Thousands of students from preschool to 12th grade are starting school this week and next week in Adams County, increasing road and foot traffic during morning school drop-off and afternoon pick-up.
The increased traffic from vehicles and pedestrians means more caution should be exercised to reduce the chance of a crash.
Hastings Public Schools Superintendent Jeff Schneider and Adams Central Elementary administrative assistant Michelle Bohlen both asked drivers to be patient during peak traffic times.
“Whenever you have hundreds of people going to the same place at the same time, it can get crowded,” Schneider said.
This means planning in extra time to get to a destination and slowing down in school zones.
Schneider asks those driving through a school area or picking up students to be careful during pick-up and drop-off times. He said normally the traffic around schools clear out in about 10-15 minutes, with some extra time at the high school.
Schneider also asked students walking or riding bicycles to be cautious going home, especially at intersections. Crossing guards will be present along some streets around schools, but intersections further from the school may not be guarded. Parents also can help kids find safer routes that have sidewalks and avoid busier streets.
Adams Central Elementary School implemented a parent pickup procedure last year and is continuing the system this year. Drivers will have a car tag in their windows that has the name of the kids they are picking up. When the parent arrives, kids will be released.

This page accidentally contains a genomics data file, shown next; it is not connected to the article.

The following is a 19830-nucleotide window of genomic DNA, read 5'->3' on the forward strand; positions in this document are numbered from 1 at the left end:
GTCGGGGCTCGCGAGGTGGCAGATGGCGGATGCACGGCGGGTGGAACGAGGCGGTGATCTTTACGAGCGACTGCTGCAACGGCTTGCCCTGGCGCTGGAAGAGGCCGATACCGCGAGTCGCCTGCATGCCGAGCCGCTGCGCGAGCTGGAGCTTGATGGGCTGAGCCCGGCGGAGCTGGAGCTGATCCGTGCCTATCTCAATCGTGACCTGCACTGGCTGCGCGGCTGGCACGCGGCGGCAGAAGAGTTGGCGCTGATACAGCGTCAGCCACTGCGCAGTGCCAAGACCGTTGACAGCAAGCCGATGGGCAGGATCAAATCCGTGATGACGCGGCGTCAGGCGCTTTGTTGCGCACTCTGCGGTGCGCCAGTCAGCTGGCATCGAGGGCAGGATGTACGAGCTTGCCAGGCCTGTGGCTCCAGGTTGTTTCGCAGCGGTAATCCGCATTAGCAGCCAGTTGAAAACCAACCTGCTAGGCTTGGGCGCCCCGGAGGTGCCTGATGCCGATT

Students aren’t able to walk or bike home from the elementary.
Bohlen recommends that parents show up a little late to pick up their kids to help spread out when traffic arrives.
“If you come five minutes later, usually you are going to miss a lot of the traffic,” she said. “At the beginning of the school year, everyone wants to get here early. It’s OK to be here 5-10 minutes late.”
The National Highway Traffic Safety Administration recommends drivers should remain attentive when children are present and follow school zone signage, slowing down to an appropriate speed when children are present.
Slowing down reduces the distance a driver travels when perceiving and reacting to a bicycle or kid entering a street and the distance it takes for a car to brake. It takes about 1.5 seconds to perceive a threat then react; a car going 30 mph will cover 76 feet in that time, before the car even begins to slow down.
In addition to following traffic laws, NHTSA also provides tips for kids, parents, bikers and drivers to make sure everyone stays safe. NHTSA emphasizes that drivers and pedestrians keep eyes off their phones and on the road.
The NHTSA recommends using sidewalks when possible, or walking on the edge of the street facing traffic if there is no sidewalk. Parents also should remind kids to look left-right-left before crossing a street or intersection.
The NHTSA said the majority of school transportation-related crashes occur around buses, when someone is either walking, waiting, biking or in another vehicle. Students should wait at least five feet away from the curb, wait for the doors to open to get on the bus and should only walk at least 10 feet in front of the bus, never behind.
NHTSA say when the stop sign extends from the bus and flashes, drivers going both directions need to stop, leaving at least 20 feet in between the bus. This leaves enough space for kids to cross the street to get on or off the bus. Drivers should then remain stopped until the bus begins to move again.
Drivers also should look for children when backing out of a parking spot.
The NHTSA recommends children under 10 years old should be accompanied by an adult.
Adam Central High School and Hastings Public Schools began Aug. 14, while Hastings Catholic School begins Aug. 16.